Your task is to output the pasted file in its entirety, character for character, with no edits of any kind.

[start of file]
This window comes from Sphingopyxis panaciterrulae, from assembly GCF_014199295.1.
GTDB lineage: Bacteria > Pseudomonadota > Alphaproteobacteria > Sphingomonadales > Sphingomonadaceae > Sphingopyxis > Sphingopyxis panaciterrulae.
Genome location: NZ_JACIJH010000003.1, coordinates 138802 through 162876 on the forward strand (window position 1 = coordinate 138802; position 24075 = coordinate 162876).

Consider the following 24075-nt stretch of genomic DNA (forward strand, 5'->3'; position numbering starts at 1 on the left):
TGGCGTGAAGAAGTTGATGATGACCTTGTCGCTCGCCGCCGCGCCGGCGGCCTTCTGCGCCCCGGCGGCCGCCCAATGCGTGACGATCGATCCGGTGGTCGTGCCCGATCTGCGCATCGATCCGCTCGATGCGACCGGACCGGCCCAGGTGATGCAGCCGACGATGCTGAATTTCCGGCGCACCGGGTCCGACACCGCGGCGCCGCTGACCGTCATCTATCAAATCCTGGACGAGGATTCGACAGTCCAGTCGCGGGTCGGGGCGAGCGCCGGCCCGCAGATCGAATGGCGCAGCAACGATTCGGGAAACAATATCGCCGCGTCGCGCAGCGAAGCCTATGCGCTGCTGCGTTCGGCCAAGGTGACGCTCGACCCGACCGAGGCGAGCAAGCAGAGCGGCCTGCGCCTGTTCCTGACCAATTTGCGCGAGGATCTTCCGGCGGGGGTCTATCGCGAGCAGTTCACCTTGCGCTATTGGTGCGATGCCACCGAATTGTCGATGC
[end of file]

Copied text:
This window comes from Sphingopyxis panaciterrulae, from assembly GCF_014199295.1.
GTDB lineage: Bacteria > Pseudomonadota > Alphaproteobacteria > Sphingomonadales > Sphingomonadaceae > Sphingopyxis > Sphingopyxis panaciterrulae.
Genome location: NZ_JACIJH010000003.1, coordinates 138802 through 162876 on the forward strand (window position 1 = coordinate 138802; position 24075 = coordinate 162876).

Consider the following 24075-nt stretch of genomic DNA (forward strand, 5'->3'; position numbering starts at 1 on the left):
TGGCGTGAAGAAGTTGATGATGACCTTGTCGCTCGCCGCCGCGCCGGCGGCCTTCTGCGCCCCGGCGGCCGCCCAATGCGTGACGATCGATCCGGTGGTCGTGCCCGATCTGCGCATCGATCCGCTCGATGCGACCGGACCGGCCCAGGTGATGCAGCCGACGATGCTGAATTTCCGGCGCACCGGGTCCGACACCGCGGCGCCGCTGACCGTCATCTATCAAATCCTGGACGAGGATTCGACAGTCCAGTCGCGGGTCGGGGCGAGCGCCGGCCCGCAGATCGAATGGCGCAGCAACGATTCGGGAAACAATATCGCCGCGTCGCGCAGCGAAGCCTATGCGCTGCTGCGTTCGGCCAAGGTGACGCTCGACCCGACCGAGGCGAGCAAGCAGAGCGGCCTGCGCCTGTTCCTGACCAATTTGCGCGAGGATCTTCCGGCGGGGGTCTATCGCGAGCAGTTCACCTTGCGCTATTGGTGCGATGCCACCGAATTGTCGATGC